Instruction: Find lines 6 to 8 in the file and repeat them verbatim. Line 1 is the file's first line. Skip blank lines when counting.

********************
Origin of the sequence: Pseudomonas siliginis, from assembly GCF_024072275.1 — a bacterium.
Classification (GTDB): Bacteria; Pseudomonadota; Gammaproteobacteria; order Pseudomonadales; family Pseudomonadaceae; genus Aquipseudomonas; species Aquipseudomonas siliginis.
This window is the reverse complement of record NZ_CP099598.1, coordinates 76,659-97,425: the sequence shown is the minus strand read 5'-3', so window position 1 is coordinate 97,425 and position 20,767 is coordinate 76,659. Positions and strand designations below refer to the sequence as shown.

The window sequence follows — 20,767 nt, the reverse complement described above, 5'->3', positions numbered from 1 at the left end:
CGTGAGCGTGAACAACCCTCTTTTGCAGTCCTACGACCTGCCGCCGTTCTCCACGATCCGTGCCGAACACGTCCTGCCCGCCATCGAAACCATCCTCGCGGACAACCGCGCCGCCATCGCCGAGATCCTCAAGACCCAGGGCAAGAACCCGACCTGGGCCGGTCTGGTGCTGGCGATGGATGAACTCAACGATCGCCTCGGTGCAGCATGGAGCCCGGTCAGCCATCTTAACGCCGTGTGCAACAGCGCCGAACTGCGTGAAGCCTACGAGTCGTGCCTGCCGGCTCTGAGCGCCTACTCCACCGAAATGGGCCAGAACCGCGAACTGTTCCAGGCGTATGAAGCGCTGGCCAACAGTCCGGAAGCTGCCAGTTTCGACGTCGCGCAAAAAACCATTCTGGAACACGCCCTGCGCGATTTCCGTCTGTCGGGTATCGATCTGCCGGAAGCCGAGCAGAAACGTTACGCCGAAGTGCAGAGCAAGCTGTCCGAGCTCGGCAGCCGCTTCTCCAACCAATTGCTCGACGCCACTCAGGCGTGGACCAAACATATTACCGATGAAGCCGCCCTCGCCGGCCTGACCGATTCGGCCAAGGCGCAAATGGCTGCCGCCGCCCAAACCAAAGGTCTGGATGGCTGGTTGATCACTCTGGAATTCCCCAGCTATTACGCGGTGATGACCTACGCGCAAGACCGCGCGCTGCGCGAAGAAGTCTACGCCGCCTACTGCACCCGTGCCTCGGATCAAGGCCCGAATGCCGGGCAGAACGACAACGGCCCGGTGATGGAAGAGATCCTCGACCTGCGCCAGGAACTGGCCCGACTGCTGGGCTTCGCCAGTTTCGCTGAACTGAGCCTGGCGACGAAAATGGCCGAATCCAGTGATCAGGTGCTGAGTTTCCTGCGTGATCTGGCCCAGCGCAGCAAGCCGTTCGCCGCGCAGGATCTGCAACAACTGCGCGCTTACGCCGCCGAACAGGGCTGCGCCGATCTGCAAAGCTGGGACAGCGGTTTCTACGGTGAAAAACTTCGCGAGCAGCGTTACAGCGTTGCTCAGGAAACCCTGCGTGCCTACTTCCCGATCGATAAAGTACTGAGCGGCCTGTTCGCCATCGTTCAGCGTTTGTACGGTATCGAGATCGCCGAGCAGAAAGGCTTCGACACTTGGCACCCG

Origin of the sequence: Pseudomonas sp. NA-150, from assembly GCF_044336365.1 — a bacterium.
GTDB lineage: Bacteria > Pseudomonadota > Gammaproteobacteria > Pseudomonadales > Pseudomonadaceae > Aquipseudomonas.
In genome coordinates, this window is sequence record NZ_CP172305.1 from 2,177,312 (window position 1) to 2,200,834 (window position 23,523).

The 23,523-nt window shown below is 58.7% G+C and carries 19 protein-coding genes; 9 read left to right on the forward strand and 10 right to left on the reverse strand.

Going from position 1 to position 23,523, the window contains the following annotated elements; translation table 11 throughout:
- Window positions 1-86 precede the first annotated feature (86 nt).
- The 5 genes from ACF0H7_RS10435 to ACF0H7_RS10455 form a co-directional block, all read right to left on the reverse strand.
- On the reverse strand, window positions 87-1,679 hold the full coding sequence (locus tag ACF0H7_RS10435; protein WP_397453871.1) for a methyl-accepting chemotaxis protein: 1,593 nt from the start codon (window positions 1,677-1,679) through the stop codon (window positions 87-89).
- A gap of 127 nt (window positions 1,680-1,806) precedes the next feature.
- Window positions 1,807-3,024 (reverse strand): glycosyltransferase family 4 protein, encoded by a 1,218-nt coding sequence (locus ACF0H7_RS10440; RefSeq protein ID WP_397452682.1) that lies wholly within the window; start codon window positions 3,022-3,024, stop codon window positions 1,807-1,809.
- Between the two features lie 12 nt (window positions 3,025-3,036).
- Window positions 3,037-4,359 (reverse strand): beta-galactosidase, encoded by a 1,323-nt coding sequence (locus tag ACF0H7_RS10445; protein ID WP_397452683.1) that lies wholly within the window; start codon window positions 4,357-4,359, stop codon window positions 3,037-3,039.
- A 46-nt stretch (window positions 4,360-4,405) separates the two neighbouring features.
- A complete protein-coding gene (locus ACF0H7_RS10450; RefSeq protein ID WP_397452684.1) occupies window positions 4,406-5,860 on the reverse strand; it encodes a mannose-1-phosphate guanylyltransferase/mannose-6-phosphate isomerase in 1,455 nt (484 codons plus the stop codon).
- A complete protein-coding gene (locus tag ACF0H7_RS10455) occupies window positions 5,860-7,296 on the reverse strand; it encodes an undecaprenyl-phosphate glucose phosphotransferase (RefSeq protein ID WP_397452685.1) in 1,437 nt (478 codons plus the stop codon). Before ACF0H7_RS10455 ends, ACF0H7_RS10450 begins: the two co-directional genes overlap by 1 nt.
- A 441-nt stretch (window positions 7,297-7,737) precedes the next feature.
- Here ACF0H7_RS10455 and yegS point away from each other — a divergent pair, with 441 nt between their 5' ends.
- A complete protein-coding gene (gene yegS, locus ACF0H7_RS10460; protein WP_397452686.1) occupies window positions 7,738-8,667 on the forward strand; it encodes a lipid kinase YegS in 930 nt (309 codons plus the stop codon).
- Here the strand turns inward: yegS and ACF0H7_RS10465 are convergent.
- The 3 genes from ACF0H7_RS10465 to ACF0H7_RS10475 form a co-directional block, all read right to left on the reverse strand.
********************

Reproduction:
Origin of the sequence: Pseudomonas sp. NA-150, from assembly GCF_044336365.1 — a bacterium.
GTDB lineage: Bacteria > Pseudomonadota > Gammaproteobacteria > Pseudomonadales > Pseudomonadaceae > Aquipseudomonas.
In genome coordinates, this window is sequence record NZ_CP172305.1 from 2,177,312 (window position 1) to 2,200,834 (window position 23,523).